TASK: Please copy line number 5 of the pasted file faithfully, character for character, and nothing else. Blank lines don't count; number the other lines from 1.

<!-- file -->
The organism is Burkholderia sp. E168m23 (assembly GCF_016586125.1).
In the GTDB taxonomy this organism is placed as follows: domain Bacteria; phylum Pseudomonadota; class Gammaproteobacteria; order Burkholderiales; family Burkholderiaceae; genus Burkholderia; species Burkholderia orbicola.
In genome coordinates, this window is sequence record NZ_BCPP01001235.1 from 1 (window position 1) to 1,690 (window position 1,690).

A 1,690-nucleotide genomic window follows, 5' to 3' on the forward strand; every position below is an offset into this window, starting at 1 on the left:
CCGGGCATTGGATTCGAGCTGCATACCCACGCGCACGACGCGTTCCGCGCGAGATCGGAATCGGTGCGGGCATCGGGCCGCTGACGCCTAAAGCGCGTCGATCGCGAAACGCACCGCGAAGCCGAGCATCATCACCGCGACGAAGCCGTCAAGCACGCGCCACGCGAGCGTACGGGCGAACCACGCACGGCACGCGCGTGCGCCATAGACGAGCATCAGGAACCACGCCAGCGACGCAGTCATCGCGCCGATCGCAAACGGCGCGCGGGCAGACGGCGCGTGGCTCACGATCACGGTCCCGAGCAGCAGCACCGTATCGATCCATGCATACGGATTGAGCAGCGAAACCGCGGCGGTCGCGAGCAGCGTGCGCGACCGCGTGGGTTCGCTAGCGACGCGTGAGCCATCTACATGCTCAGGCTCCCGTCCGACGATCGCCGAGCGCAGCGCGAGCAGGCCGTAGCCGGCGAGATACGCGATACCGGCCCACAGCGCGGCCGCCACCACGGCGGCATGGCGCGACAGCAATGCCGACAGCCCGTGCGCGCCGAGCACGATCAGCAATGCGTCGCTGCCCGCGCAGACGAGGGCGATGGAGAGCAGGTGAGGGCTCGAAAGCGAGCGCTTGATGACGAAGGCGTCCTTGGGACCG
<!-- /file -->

CCGGGCATTGGATTCGAGCTGCATACCCACGCGCACGACGCGTTCCGCGCGAGATCGGAATCGGTGCGGGCATCGGGCCGCTGACGCCTAAAGCGCGTCGATCGCGAAACGCACCGCGAAGCCGAGCATCATCACCGCGACGAAGCCGTCAAGCACGCGCCACGCGAGCGTACGGGCGAACCACGCACGGCACGCGCGTGCGCCATAGACGAGCATCAGGAACCACGCCAGCGACGCAGTCATCGCGCCGATCGCAAACGGCGCGCGGGCAGACGGCGCGTGGCTCACGATCACGGTCCCGAGCAGCAGCACCGTATCGATCCATGCATACGGATTGAGCAGCGAAACCGCGGCGGTCGCGAGCAGCGTGCGCGACCGCGTGGGTTCGCTAGCGACGCGTGAGCCATCTACATGCTCAGGCTCCCGTCCGACGATCGCCGAGCGCAGCGCGAGCAGGCCGTAGCCGGCGAGATACGCGATACCGGCCCACAGCGCGGCCGCCACCACGGCGGCATGGCGCGACAGCAATGCCGACAGCCCGTGCGCGCCGAGCACGATCAGCAATGCGTCGCTGCCCGCGCAGACGAGGGCGATGGAGAGCAGGTGAGGGCTCGAAAGCGAGCGCTTGATGACGAAGGCGTCCTTGGGACCG